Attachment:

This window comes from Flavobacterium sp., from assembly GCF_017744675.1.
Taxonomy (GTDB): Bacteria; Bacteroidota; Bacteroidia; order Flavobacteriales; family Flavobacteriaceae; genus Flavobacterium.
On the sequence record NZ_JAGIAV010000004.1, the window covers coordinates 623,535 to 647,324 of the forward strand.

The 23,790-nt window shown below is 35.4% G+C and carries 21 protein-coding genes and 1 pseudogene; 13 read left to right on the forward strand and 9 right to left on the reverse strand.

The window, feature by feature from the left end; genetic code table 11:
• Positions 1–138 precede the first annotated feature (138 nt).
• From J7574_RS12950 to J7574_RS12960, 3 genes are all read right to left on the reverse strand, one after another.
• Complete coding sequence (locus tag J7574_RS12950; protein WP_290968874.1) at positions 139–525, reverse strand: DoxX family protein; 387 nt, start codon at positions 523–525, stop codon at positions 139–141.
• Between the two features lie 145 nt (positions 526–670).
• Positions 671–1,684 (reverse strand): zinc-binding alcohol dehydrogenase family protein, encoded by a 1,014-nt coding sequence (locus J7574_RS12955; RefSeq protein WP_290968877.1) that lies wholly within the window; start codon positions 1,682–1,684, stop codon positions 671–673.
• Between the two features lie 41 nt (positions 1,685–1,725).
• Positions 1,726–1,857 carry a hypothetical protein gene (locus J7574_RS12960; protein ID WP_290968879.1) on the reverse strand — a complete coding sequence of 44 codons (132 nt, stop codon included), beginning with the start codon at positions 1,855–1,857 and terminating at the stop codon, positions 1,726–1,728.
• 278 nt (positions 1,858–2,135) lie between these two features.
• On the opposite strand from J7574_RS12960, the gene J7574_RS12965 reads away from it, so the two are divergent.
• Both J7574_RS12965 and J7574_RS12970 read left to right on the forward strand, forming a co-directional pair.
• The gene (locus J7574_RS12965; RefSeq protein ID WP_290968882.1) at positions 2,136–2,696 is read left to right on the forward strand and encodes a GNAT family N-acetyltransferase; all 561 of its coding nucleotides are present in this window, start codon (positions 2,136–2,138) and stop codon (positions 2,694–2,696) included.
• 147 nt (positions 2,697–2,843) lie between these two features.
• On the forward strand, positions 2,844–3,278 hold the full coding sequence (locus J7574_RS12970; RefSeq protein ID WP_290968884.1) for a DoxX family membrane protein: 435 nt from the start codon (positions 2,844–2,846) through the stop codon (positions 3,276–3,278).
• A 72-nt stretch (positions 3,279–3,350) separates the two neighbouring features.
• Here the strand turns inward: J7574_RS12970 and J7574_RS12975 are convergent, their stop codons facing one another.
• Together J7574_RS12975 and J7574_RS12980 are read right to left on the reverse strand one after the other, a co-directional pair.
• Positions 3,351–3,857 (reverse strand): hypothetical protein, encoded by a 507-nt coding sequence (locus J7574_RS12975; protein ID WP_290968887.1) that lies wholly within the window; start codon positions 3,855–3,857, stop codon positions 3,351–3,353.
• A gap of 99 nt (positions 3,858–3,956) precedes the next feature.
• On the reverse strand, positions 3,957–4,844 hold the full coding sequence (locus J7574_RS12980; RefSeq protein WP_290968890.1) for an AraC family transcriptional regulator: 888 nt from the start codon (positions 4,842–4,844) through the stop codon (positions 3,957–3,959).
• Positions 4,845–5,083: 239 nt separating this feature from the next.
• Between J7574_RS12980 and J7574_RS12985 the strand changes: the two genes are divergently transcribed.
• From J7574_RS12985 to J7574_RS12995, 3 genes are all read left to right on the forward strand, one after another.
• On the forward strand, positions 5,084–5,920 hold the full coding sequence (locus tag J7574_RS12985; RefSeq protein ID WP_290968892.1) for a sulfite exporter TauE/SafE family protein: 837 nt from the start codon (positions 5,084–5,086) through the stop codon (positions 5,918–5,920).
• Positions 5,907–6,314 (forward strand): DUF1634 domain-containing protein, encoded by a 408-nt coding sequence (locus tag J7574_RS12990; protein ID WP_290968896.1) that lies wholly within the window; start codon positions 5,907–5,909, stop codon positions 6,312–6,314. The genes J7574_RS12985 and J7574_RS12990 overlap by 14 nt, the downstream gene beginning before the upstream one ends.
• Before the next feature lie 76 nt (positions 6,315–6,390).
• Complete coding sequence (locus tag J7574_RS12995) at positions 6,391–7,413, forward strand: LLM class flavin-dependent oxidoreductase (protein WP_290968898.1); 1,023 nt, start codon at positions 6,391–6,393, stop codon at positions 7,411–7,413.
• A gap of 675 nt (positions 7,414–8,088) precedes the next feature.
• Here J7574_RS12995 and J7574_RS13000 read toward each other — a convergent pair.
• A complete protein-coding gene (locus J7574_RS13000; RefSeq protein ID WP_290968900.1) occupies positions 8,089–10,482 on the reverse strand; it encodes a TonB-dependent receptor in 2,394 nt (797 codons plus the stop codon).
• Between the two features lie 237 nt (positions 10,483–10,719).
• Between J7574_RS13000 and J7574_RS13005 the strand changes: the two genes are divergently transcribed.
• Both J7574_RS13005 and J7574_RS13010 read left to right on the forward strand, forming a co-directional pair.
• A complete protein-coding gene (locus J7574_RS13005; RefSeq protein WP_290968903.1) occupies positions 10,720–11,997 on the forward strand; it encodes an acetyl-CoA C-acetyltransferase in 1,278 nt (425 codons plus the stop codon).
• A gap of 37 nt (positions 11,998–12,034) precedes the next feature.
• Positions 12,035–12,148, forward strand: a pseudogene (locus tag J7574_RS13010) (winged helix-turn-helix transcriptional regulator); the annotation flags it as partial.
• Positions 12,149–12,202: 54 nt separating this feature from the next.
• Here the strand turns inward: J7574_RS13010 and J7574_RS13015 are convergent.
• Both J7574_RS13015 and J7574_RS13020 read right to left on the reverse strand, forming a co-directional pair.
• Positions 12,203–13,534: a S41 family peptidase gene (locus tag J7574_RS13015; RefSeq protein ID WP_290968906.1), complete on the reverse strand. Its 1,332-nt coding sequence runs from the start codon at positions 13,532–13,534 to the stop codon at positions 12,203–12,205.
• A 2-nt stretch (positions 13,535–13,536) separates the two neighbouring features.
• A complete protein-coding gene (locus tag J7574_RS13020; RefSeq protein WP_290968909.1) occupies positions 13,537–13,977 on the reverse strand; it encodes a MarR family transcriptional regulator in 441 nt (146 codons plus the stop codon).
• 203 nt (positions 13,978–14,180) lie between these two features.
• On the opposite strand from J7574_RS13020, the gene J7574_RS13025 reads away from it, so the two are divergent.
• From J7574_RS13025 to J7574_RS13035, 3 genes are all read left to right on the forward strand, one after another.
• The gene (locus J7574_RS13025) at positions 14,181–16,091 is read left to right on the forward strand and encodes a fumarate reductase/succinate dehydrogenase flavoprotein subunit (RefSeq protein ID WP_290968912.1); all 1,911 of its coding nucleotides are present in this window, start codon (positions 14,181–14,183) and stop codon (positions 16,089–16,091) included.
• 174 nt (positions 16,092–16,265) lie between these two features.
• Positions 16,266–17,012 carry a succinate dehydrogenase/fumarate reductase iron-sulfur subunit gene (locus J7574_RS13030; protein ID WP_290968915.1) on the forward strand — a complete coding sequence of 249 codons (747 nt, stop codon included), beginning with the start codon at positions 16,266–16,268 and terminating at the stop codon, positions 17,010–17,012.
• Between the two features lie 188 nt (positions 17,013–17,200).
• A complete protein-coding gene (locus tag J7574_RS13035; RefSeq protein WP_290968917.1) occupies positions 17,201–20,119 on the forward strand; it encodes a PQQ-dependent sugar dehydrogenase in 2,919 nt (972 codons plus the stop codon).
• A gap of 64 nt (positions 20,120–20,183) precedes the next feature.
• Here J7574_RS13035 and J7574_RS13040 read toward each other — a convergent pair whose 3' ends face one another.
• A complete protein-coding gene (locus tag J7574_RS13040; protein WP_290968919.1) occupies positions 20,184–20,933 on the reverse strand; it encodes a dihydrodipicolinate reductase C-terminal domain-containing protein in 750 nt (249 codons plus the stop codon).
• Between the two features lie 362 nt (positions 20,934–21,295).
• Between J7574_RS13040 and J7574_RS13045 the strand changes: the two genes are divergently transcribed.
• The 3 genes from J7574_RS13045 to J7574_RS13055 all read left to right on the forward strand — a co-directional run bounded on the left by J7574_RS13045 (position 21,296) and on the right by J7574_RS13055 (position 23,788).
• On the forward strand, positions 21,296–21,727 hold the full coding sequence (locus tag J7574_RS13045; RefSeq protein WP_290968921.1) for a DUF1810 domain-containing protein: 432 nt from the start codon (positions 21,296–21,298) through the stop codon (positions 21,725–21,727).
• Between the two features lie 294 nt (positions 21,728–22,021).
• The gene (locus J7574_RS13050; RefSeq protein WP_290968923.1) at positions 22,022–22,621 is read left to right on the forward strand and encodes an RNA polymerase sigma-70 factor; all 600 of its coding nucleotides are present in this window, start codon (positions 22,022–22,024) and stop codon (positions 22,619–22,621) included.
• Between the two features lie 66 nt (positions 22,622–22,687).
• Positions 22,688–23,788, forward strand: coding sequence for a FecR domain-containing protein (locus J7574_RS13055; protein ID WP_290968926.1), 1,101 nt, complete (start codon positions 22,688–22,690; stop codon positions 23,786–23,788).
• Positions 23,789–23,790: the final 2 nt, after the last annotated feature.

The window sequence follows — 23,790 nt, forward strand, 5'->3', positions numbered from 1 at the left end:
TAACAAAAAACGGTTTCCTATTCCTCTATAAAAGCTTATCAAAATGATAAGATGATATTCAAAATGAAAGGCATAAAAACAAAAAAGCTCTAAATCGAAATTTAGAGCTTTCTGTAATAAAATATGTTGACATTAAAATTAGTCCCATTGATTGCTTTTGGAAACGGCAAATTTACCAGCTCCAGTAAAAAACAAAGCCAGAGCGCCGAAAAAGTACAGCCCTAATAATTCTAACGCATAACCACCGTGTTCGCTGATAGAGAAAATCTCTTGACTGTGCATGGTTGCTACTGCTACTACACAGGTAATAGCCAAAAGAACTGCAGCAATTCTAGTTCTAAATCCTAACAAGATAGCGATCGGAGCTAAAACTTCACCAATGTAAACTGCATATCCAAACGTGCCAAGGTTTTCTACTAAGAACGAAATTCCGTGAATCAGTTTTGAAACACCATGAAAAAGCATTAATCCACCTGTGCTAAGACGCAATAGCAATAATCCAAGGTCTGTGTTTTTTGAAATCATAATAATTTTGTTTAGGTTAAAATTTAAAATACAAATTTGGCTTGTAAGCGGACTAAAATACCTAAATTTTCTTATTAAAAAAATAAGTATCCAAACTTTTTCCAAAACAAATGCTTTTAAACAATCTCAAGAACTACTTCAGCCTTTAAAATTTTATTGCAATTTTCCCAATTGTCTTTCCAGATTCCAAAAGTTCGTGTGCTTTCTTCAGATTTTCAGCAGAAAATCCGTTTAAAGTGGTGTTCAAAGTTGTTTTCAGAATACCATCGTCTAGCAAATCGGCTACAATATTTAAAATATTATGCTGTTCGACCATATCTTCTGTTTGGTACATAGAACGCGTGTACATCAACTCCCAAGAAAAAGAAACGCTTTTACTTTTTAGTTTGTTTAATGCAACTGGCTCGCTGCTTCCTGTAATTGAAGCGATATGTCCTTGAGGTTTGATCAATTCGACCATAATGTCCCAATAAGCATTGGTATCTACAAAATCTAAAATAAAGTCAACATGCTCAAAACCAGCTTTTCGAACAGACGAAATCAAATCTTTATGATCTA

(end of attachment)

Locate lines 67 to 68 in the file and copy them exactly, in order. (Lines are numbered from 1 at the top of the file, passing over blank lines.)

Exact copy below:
The window sequence follows — 23,790 nt, forward strand, 5'->3', positions numbered from 1 at the left end:
TAACAAAAAACGGTTTCCTATTCCTCTATAAAAGCTTATCAAAATGATAAGATGATATTCAAAATGAAAGGCATAAAAACAAAAAAGCTCTAAATCGAAATTTAGAGCTTTCTGTAATAAAATATGTTGACATTAAAATTAGTCCCATTGATTGCTTTTGGAAACGGCAAATTTACCAGCTCCAGTAAAAAACAAAGCCAGAGCGCCGAAAAAGTACAGCCCTAATAATTCTAACGCATAACCACCGTGTTCGCTGATAGAGAAAATCTCTTGACTGTGCATGGTTGCTACTGCTACTACACAGGTAATAGCCAAAAGAACTGCAGCAATTCTAGTTCTAAATCCTAACAAGATAGCGATCGGAGCTAAAACTTCACCAATGTAAACTGCATATCCAAACGTGCCAAGGTTTTCTACTAAGAACGAAATTCCGTGAATCAGTTTTGAAACACCATGAAAAAGCATTAATCCACCTGTGCTAAGACGCAATAGCAATAATCCAAGGTCTGTGTTTTTTGAAATCATAATAATTTTGTTTAGGTTAAAATTTAAAATACAAATTTGGCTTGTAAGCGGACTAAAATACCTAAATTTTCTTATTAAAAAAATAAGTATCCAAACTTTTTCCAAAACAAATGCTTTTAAACAATCTCAAGAACTACTTCAGCCTTTAAAATTTTATTGCAATTTTCCCAATTGTCTTTCCAGATTCCAAAAGTTCGTGTGCTTTCTTCAGATTTTCAGCAGAAAATCCGTTTAAAGTGGTGTTCAAAGTTGTTTTCAGAATACCATCGTCTAGCAAATCGGCTACAATATTTAAAATATTATGCTGTTCGACCATATCTTCTGTTTGGTACATAGAACGCGTGTACATCAACTCCCAAGAAAAAGAAACGCTTTTACTTTTTAGTTTGTTTAATGCAACTGGCTCGCTGCTTCCTGTAATTGAAGCGATATGTCCTTGAGGTTTGATCAATTCGACCATAATGTCCCAATAAGCATTGGTATCTACAAAATCTAAAATAAAGTCAACATGCTCAAAACCAGCTTTTCGAACAGACGAAATCAAATCTTTATGATCTA